HealthDay News — A short parent questionnaire may be able to identify gastrointestinal disorders in children with autism spectrum disorder (ASD), according to a study published online Oct. 22 in the Journal of Autism and Developmental Disorders.
Kara G. Margolis, M.D., from the Columbia University Medical Center in New York City, and colleagues developed a brief parent-report screen that relies minimally on a child’s ability to report or localize pain. The goal of the screen is to identify children with ASD at risk for one of three common gastrointestinal disorders (functional constipation, functional diarrhea, and gastroesophageal reflux disease). The authors developed the tool by surveying 131 parents of children with ASD using 35 questions assessing observable signs of gastrointestinal disorders. Gastroenterologists also evaluated the children.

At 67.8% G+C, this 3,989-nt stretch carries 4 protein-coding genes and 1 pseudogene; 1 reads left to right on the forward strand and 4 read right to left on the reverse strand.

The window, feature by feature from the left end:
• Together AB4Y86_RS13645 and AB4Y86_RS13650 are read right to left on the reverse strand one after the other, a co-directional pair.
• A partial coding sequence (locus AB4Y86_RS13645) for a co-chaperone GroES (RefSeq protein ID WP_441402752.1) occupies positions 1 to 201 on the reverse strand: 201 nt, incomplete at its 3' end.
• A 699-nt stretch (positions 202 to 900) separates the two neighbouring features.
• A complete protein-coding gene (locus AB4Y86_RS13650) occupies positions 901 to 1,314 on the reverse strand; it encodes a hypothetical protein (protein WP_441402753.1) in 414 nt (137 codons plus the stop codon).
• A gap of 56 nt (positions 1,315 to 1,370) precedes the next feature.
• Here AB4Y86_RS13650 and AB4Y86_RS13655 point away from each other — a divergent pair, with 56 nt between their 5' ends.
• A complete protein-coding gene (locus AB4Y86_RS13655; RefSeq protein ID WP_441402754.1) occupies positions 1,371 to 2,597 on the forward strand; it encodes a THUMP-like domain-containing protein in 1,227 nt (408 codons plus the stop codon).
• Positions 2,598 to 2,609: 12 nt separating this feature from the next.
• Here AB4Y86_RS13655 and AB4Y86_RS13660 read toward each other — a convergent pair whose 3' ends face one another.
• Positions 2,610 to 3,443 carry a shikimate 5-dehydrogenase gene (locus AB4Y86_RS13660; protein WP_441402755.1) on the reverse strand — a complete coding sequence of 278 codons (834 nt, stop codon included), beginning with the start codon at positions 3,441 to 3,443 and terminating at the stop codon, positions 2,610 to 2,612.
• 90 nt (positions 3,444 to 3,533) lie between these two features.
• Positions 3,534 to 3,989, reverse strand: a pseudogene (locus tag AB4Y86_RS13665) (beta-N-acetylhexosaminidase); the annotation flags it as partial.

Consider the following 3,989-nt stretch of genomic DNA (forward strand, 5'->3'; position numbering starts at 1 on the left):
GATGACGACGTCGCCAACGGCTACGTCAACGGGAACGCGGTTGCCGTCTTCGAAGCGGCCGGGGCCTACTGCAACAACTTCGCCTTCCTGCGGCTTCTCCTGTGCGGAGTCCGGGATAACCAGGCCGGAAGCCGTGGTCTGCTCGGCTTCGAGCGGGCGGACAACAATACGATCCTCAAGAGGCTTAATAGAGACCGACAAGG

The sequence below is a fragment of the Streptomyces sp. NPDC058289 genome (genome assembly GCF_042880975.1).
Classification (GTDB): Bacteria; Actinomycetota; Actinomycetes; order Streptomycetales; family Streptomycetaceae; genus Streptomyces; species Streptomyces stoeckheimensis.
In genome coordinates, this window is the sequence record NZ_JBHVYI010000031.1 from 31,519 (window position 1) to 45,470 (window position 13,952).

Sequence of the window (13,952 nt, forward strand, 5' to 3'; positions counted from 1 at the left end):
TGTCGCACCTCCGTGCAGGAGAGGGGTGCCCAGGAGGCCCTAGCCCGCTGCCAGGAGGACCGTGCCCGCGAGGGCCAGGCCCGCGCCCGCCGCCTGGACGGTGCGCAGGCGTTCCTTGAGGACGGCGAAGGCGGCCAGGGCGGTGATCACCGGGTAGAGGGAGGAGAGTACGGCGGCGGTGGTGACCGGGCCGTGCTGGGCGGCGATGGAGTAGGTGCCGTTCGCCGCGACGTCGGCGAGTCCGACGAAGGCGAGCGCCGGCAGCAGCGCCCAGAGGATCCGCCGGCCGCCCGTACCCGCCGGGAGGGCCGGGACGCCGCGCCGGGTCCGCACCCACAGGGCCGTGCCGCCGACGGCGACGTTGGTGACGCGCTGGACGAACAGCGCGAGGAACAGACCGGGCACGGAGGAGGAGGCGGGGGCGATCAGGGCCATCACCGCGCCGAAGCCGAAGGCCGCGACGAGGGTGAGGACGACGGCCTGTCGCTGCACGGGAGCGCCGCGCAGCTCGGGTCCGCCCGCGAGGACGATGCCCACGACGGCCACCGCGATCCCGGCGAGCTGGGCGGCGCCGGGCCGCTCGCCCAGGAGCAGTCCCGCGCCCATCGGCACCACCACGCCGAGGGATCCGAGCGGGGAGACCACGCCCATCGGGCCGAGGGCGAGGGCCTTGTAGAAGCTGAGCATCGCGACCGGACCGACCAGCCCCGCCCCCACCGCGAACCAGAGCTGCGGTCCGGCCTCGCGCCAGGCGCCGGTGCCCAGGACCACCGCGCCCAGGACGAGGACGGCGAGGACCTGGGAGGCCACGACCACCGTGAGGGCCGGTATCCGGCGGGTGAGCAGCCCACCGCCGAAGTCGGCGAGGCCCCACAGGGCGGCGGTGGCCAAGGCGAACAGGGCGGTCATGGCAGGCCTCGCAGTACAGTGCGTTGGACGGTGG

The researchers found that this 17-item screen identified children with one or more of the three common gastrointestinal disorders with a sensitivity of 84 percent, a specificity of 43 percent, and a positive predictive value of 67 percent.
“If found to be valid in an independent sample of children with ASD, the screen will be useful in both clinical practice and research,” the authors write.